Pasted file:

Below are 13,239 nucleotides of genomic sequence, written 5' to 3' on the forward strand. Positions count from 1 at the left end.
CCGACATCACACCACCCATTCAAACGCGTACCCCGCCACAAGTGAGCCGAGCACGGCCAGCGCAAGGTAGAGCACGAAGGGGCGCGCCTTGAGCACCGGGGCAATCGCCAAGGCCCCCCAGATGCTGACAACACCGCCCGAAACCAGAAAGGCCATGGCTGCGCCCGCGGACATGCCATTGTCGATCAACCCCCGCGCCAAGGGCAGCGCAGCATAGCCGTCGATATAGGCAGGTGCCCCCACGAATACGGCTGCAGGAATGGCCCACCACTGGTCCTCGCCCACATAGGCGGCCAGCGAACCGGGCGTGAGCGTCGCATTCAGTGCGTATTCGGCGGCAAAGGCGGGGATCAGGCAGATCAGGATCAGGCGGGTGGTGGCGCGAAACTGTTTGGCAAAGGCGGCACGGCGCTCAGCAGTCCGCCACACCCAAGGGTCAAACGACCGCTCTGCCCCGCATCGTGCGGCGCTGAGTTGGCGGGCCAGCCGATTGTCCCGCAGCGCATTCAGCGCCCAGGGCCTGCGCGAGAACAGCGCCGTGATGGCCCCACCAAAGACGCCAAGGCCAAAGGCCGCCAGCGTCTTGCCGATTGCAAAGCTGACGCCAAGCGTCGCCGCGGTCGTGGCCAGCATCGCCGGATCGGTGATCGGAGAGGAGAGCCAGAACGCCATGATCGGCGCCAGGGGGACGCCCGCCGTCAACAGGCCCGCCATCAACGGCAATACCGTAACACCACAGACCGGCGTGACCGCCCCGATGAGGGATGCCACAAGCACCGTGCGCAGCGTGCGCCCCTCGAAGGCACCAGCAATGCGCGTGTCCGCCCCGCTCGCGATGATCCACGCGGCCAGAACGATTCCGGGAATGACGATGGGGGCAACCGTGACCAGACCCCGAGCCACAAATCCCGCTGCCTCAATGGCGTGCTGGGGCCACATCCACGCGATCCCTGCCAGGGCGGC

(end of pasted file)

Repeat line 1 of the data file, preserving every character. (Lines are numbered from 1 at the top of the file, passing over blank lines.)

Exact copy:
Below are 13,239 nucleotides of genomic sequence, written 5' to 3' on the forward strand. Positions count from 1 at the left end.